There are also several disadvantages to maintaining a complete onsite workforce, such as:
- smaller job pool
When using only an onsite work model, your company is limited to hiring employees who live in, or are willing to move to, your area. If your company is headquartered in a large city, this factor may not be an issue. However, for a company located in a rural area, onsite work only may significantly limit its talent pool and its potential to build a diverse workforce.
- growing safety concerns:
While the effects of COVID-19 are starting to subside, workers are still anxious about coming back to the workplace on a full-time basis. In fact, studies show that more than one in two workers are concerned about COVID exposure in the workplace. To entice these workers back to the workplace, employers must invest in increased security measures, such as mandatory sick days, COVID-19 testing and protective gear for employees, such as gloves and face masks.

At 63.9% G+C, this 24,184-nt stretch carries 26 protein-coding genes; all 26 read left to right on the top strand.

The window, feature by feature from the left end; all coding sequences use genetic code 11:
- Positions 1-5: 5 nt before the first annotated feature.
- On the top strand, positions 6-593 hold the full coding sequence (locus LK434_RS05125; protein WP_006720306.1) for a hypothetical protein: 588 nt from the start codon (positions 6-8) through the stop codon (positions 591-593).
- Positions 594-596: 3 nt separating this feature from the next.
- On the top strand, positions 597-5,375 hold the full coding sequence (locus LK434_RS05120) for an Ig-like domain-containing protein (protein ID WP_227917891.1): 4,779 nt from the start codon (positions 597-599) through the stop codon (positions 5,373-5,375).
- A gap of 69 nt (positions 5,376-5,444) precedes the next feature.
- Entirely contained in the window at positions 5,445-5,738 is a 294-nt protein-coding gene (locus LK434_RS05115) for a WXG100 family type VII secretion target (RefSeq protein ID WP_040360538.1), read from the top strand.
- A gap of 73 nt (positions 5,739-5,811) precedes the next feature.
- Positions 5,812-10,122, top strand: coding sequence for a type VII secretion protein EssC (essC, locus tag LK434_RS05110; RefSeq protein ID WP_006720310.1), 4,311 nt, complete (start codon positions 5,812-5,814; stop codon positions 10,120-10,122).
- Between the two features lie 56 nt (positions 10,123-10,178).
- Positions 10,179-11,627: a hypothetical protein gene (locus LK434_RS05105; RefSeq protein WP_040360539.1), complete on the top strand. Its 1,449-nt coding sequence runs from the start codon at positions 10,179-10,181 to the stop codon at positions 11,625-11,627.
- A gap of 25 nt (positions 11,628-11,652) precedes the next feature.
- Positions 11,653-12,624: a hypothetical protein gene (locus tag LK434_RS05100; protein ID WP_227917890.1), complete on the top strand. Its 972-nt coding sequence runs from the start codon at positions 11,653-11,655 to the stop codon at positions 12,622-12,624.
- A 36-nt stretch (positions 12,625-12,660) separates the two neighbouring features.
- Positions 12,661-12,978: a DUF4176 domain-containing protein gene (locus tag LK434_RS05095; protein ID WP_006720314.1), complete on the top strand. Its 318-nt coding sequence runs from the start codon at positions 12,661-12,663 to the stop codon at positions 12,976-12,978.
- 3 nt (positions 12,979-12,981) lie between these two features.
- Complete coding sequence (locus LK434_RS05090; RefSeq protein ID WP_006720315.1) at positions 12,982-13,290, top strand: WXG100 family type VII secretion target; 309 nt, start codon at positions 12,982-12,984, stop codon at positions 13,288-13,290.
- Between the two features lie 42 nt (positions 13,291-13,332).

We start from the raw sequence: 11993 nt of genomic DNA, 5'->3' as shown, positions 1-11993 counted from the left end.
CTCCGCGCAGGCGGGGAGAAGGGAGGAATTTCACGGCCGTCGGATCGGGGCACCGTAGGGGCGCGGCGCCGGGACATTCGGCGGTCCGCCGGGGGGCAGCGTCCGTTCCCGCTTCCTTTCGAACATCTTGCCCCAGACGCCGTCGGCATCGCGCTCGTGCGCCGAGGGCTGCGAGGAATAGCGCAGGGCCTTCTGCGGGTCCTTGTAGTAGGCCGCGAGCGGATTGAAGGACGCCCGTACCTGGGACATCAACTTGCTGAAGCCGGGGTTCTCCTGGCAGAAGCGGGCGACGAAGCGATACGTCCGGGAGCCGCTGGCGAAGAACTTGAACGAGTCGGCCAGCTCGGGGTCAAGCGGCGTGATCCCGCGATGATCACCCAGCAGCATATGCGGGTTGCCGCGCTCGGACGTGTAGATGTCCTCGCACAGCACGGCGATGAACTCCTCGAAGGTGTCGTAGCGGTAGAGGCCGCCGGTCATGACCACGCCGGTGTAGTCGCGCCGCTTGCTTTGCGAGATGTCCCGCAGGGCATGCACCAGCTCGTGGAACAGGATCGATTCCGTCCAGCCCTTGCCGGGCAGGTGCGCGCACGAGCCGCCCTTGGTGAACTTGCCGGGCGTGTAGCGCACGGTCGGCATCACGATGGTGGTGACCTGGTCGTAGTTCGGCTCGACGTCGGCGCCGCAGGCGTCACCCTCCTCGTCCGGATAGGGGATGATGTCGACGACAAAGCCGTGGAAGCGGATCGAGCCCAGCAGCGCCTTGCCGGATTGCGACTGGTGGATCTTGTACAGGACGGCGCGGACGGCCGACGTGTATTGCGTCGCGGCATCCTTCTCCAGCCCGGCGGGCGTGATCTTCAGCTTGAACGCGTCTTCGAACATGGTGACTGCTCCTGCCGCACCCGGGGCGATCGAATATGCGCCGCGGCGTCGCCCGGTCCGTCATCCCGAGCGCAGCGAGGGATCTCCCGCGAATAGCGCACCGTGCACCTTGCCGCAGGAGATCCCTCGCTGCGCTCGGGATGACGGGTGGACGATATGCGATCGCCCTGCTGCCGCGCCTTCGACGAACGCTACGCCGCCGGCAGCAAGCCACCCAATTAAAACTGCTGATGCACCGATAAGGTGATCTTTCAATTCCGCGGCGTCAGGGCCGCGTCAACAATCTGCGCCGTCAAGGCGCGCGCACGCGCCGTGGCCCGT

- reluctant workers
Many workers, especially those who were forced into remote work during the pandemic, are reluctant to head back into the workplace, at least on a full-time basis. The reality is that many workers liked the flexibility of remote work and how it enabled them to maintain a better work-life balance. A recent study even revealed that more than one in four employees surveyed would consider changing jobs if they were forced to go back to an onsite work model full-time.
when is the onsite work model the right option?